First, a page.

Once she decided on financial advice, Huntley went about obtaining her licence and CFP certification. She found the course easy at first, but by the time she got to the sixth segment, Huntley had given birth to her first child. She had to study and write exams with a newborn in tow. “That was hard,” she said. By 1989 she’d obtained her CFP.

Huntley didn’t have the easiest time building her practice. In the early ‘90s the mutual fund industry was in its infancy and Templeton charged almost 9% commissions. Huntley would lay out all the benefits of a mutual fund, only to have clients balk at the price. They might also balk at who she was.

“Growing the business was difficult because I was a female…and very young,” Huntley said. “[Clients] were probably thinking, ‘what does this young girl know about any of this?’”

Huntley soon learned that demeanour and appearance are key in breaking down those barriers. She took cues from her boss, “a very bold lady” named Ann Henderson. Henderson showed her how to carry herself in those meetings and wasn’t afraid to offer some constructive criticism.

“One day she said to me, ‘why do you always wear dresses? It looks like you're going to a party,’” Huntley said. “I went out and bought some suits…and I think that made a difference.”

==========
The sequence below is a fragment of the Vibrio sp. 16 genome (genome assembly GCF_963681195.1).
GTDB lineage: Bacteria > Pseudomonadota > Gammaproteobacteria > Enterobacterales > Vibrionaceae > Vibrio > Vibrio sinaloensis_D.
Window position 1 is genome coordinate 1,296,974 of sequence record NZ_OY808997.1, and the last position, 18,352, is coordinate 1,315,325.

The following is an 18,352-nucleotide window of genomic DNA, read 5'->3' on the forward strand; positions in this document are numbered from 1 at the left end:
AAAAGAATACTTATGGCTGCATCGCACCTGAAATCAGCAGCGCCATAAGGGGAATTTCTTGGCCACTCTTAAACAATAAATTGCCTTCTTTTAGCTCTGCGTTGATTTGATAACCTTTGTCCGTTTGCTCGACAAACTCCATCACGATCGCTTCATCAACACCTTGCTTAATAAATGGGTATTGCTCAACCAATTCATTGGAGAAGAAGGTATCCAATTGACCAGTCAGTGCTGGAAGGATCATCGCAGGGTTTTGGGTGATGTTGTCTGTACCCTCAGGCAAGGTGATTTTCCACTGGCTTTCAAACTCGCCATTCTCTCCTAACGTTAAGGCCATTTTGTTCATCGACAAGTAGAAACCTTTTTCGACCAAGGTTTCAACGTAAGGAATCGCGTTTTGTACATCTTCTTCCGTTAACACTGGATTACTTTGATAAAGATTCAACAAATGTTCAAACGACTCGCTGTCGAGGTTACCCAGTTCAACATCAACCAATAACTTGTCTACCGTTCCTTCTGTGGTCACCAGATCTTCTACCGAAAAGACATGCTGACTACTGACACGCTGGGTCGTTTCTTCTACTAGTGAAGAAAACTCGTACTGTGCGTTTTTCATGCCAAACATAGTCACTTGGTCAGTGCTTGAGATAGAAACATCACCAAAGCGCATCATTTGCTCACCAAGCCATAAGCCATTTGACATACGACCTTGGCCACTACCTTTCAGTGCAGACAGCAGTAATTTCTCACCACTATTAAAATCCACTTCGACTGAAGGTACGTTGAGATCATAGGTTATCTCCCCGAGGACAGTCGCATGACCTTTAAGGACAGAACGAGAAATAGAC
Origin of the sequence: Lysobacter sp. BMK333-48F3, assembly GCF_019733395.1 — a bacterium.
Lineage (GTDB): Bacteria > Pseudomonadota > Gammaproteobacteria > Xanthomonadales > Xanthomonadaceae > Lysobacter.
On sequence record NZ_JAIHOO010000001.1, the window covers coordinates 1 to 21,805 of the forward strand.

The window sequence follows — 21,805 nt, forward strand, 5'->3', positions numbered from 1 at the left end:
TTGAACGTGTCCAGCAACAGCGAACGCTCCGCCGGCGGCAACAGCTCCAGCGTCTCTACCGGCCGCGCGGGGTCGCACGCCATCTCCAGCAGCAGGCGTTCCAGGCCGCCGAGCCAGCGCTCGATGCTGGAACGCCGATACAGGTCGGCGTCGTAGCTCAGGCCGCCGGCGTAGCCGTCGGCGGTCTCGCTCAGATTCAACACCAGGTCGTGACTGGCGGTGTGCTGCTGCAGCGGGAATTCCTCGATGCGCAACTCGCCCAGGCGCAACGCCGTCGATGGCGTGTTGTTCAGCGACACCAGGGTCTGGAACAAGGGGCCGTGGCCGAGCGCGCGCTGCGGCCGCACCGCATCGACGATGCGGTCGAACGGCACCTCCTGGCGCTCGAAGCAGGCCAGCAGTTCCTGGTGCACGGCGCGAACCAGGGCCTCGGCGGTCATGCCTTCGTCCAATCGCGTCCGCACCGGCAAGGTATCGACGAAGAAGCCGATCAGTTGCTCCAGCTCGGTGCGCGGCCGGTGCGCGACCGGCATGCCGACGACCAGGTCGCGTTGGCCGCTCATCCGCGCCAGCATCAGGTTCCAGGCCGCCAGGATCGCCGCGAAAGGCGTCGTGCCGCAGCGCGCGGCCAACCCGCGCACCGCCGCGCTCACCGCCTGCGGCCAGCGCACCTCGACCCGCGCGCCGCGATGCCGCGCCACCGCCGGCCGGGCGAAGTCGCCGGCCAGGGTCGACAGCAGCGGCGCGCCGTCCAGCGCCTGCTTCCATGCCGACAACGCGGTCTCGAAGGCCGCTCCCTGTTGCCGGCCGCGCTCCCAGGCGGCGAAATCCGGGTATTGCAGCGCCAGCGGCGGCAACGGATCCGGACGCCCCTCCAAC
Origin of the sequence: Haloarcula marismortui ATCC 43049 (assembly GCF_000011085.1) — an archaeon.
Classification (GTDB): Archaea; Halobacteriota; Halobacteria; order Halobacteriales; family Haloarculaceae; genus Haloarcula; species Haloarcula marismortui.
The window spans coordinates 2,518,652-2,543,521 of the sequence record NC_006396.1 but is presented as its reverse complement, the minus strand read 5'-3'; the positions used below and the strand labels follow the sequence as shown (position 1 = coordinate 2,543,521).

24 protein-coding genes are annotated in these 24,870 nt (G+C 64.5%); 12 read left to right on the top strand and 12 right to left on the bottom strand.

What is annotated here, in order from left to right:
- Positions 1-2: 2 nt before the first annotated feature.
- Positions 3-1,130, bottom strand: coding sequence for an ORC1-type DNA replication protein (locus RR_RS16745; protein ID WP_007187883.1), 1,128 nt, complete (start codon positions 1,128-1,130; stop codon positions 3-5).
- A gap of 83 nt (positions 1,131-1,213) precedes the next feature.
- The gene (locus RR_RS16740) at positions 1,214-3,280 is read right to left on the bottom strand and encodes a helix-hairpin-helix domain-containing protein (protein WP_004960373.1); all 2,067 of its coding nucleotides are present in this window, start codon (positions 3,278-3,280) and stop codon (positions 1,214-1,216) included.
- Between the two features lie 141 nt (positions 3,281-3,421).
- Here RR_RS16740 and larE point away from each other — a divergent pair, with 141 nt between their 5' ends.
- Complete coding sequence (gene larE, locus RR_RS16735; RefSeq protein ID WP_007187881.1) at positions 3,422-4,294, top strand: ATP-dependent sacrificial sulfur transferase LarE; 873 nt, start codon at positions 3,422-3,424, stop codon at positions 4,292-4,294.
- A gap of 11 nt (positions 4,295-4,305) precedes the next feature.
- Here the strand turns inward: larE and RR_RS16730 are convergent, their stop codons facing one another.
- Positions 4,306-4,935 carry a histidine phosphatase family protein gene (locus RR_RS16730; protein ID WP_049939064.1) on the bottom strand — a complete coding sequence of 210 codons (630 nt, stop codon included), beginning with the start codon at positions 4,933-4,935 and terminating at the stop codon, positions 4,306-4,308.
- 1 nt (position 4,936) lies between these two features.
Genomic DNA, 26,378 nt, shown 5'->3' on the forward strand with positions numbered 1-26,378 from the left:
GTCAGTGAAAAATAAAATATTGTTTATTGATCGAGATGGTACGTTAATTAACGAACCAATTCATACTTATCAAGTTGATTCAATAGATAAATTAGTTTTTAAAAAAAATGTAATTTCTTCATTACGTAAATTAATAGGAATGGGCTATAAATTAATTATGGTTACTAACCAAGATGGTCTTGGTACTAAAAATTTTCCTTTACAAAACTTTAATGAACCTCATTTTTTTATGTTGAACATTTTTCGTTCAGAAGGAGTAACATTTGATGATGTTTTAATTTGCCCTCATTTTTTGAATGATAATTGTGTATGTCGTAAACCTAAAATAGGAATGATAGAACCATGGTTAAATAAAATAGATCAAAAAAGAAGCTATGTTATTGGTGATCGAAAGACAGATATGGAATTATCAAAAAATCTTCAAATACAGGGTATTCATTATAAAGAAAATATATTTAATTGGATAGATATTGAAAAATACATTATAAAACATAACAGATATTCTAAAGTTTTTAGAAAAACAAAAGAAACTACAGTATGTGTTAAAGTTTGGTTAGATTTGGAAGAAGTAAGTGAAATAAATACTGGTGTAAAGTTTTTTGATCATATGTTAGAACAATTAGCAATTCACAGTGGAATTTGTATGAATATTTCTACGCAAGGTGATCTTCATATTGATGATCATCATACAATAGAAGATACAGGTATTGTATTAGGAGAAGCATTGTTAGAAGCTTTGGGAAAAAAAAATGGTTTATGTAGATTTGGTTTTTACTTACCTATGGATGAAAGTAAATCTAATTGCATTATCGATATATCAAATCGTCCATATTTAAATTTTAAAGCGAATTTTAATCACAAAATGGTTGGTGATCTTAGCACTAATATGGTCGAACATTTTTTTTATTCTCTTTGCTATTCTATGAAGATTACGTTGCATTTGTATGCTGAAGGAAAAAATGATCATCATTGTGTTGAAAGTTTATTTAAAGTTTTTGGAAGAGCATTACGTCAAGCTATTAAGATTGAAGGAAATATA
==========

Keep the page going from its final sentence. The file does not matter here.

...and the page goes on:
From those small changes, Huntley found her niche by taking a generational approach. The name of her firm, Generations Financial Solutions, was picked intentionally. She started the office 12 years ago by building her advice into major family milestones and educating clients about some options they might not have heard of.

Many of Huntley’s older female clients come to her to learn about CPP. Huntley says they commonly miss out on the child-rearing provisions they’re still eligible for. One of those clients got a $1,400 lump sum back and a $100 monthly increase in CPP benefits, just by filling in that form. Other senior clients are low-income and Huntley makes a concerted effort to help them apply for the guaranteed income supplement. That’s not a small amount of work, holding a senior’s hand through the bureaucratic jungle that is Service Canada.